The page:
A dress hook is a decorative clothing accessory of the medieval and Tudor periods used to fasten outer garments or to drape up skirts. Made of base metal or precious silver and silver-gilt, dress hooks are documented in wills and inventories, and surviving hooks have been identified in the archaeological record throughout England.
"Dress hook" is the modern specialist terminology. In historical records, these items are referred to simply as "hooks", and context may be needed to differentiate them from hook-and-eye closures, which were also used in large quantities, in both base and precious metals, in the 15th and 16th centuries.
Documentary evidence suggests that dress hooks were often owned in pairs. Dress hooks were used to draw up skirts, either to keep them out of the muck of the street or to display the rich fabric of the garment beneath, and may also have been used to fasten garments or simply as decoration. At the time of her death in 1509, the jewellery of Lady Margaret Beaufort included "ij  hookys siluer vpon a rybande for the Tuckyng of a gown". A drawing of a young Englishwoman, probably a merchant's wife, by Hans Holbein the Younger shows skirts caught up with hooks in this manner. The drawing is dated to the late 1520s or early 1530s.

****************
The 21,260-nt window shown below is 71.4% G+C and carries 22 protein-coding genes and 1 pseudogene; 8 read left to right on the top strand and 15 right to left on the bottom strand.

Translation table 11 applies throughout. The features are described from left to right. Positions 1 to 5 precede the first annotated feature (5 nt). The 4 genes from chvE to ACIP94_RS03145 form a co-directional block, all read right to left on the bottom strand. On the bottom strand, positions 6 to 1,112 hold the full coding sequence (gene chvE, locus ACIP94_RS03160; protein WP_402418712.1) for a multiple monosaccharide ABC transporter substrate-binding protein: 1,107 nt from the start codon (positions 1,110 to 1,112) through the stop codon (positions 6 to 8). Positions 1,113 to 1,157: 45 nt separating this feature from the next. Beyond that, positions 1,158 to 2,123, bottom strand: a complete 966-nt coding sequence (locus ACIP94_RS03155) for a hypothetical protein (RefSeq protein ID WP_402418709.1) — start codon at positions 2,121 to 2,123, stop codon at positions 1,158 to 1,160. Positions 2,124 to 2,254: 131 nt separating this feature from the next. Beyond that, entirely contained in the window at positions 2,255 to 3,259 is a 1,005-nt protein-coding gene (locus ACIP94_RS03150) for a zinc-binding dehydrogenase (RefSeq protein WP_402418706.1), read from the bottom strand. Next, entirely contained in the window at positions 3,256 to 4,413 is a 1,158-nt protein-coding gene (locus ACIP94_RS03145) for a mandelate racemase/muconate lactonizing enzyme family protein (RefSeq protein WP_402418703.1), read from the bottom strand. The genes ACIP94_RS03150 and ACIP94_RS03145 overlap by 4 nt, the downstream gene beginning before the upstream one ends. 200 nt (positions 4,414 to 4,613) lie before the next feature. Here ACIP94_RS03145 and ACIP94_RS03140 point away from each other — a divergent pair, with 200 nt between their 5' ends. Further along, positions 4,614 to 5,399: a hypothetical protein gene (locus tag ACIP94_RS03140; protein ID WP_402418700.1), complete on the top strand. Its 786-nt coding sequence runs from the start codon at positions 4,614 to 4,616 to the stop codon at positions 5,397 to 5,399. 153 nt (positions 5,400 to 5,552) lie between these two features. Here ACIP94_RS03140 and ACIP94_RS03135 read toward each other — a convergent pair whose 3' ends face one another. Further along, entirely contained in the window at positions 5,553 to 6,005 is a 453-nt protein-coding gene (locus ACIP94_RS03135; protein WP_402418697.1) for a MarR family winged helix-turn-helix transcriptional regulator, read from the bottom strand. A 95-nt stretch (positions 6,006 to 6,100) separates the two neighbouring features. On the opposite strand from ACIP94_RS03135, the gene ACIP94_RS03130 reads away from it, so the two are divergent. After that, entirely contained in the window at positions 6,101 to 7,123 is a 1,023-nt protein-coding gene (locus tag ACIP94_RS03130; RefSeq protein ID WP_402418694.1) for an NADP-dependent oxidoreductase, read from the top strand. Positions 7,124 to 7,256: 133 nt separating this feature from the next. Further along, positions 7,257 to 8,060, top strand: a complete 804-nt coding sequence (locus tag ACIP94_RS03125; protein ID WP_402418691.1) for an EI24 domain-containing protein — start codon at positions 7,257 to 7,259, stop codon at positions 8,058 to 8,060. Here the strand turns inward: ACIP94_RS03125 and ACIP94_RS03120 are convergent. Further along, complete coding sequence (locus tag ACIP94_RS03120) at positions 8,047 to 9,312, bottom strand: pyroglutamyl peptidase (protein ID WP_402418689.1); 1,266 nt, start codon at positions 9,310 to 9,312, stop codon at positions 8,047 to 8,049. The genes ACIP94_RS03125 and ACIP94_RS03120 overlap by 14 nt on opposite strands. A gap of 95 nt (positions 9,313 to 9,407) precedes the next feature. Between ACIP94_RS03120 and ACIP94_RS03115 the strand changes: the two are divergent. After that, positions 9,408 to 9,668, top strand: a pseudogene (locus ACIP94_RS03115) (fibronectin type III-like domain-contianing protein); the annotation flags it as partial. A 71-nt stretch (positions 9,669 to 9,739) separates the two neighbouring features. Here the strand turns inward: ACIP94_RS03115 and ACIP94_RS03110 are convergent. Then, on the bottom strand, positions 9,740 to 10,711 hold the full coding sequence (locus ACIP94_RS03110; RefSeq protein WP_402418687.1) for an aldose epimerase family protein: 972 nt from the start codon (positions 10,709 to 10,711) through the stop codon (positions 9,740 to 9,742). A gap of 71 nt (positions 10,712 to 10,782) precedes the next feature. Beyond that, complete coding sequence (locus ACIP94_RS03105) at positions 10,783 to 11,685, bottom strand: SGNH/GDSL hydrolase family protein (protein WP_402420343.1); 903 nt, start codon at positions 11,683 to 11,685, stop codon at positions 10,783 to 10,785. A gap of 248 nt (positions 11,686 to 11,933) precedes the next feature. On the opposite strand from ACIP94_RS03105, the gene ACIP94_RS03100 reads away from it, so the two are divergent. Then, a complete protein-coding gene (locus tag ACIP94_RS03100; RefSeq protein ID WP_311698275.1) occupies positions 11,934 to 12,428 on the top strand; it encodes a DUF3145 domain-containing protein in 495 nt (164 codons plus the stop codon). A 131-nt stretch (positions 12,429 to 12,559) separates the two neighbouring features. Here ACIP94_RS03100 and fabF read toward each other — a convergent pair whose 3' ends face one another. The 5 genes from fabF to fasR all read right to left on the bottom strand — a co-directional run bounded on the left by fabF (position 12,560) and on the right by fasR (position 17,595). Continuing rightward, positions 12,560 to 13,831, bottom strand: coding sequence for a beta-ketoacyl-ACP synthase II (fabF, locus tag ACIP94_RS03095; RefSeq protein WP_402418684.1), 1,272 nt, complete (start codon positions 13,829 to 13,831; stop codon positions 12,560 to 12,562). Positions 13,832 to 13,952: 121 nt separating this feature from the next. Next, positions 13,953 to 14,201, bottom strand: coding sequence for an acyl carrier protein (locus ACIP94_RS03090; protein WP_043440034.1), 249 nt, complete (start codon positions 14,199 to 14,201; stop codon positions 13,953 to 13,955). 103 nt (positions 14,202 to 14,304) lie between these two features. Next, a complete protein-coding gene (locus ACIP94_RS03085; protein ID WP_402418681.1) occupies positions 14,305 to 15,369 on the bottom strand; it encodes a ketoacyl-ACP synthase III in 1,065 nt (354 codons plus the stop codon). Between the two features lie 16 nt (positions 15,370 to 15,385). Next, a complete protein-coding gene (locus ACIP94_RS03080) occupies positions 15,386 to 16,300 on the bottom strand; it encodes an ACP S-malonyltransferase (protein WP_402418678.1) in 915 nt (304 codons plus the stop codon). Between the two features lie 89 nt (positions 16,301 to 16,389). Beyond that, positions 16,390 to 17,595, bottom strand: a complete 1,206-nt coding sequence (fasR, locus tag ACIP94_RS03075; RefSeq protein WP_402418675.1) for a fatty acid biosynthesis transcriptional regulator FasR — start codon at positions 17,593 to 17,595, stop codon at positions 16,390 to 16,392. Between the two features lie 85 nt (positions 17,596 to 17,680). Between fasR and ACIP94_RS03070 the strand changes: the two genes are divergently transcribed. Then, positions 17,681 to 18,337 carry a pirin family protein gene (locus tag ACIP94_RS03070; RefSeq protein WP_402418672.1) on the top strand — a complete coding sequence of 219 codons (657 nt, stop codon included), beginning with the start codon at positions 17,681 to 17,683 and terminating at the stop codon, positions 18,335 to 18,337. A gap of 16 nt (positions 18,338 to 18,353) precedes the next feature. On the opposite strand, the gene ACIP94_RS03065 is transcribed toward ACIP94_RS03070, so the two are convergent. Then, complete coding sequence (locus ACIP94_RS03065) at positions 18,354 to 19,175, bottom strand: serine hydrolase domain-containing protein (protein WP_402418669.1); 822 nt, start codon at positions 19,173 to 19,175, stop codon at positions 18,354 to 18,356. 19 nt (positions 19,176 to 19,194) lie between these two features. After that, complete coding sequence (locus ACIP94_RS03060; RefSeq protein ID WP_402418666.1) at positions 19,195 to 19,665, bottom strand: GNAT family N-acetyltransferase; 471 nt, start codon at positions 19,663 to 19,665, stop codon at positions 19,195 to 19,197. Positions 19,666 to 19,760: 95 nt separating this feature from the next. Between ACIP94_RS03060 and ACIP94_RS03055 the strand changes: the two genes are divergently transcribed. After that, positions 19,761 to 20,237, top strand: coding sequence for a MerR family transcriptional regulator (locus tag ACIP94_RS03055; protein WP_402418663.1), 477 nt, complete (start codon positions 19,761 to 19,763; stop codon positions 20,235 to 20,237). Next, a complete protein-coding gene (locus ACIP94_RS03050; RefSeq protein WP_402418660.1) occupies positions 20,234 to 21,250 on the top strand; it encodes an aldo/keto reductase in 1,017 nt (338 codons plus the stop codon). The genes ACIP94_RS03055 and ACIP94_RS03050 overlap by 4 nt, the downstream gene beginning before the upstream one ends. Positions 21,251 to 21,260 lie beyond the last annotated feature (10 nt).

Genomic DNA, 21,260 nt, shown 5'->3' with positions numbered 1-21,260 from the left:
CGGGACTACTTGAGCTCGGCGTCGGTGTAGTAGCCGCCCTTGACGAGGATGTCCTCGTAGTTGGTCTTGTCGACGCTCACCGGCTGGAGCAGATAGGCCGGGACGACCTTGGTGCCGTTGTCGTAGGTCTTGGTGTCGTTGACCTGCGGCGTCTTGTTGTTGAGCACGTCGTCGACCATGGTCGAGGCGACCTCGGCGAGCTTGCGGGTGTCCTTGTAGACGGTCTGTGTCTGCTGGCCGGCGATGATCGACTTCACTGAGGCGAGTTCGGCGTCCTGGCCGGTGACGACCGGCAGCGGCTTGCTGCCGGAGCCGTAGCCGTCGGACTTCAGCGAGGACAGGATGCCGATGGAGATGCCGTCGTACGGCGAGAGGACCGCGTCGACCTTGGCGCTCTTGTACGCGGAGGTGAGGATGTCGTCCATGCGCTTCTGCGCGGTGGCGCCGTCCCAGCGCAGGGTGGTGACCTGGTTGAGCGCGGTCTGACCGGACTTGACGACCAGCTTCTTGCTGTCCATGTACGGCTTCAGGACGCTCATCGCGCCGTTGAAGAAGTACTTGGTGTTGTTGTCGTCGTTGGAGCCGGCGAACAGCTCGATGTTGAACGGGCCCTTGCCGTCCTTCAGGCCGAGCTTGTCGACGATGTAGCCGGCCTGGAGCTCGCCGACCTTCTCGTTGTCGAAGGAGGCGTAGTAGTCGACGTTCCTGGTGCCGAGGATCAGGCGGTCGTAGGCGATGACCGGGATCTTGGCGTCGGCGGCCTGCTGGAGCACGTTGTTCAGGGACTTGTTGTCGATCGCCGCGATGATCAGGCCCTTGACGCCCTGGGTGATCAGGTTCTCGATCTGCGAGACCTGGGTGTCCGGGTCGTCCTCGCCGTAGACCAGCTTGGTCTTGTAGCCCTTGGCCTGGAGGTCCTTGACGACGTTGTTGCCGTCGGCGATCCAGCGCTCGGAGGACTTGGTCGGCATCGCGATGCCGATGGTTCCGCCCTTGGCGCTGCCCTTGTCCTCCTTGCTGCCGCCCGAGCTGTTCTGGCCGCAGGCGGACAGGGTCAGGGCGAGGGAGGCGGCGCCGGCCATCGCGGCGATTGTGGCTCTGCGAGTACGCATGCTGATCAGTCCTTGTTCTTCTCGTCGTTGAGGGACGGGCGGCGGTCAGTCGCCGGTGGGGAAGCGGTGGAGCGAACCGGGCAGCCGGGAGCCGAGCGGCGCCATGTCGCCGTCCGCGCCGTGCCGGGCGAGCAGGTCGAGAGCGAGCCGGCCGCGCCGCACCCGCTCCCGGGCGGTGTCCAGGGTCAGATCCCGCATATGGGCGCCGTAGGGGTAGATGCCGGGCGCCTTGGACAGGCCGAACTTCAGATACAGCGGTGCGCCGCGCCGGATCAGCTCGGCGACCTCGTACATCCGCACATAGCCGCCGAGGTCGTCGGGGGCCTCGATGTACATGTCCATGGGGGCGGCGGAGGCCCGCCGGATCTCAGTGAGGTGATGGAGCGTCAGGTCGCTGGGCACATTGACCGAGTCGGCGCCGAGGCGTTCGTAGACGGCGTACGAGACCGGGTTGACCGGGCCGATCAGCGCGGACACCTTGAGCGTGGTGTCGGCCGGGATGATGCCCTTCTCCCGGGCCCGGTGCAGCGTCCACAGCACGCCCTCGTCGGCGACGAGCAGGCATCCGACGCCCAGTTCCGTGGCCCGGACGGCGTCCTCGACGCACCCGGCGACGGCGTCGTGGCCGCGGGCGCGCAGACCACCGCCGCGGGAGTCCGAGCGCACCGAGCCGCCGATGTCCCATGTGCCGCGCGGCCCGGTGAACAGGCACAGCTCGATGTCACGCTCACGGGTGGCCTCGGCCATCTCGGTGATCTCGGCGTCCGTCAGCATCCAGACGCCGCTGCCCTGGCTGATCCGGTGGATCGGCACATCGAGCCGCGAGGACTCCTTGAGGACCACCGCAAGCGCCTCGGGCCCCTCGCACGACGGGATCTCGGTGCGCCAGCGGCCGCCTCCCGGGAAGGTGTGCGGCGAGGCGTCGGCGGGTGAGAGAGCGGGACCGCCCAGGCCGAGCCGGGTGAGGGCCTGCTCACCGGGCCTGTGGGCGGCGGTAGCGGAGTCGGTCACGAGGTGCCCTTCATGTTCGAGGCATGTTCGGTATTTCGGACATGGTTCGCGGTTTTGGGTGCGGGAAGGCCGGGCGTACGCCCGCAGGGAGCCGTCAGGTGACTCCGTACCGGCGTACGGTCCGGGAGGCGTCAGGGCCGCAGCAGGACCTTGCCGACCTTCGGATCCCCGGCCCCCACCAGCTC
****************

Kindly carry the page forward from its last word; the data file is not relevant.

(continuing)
Dress hooks were little studied until the UK Treasure Act of 1996 required the examination and assessment of such small objects when made of precious metals. A seminal cross-disciplinary study of silver-gilt dress hooks in the Journal of the Society of Antiquaries of London in 2002 identified three broad classes of dress hooks:
Similar items include the twisted-wire double-ended dress fasteners of the Medieval period and late Medieval and Tudor cap hooks.
Twisted silver wire dress fastener, ca. 1350–1500, London
Copper alloy dress hook, ca. 1550-1700, North Yorkshire
Bar-backed cast silver dress hook, Cheshire
Medieval hook-fastener, Kent
Half-cylinder copper alloy dress hook, possibly late medieval, Isle of Wight
Composite silver-gilt dress hook, Suffolk
Media related to Dress hooks at Wikimedia Commons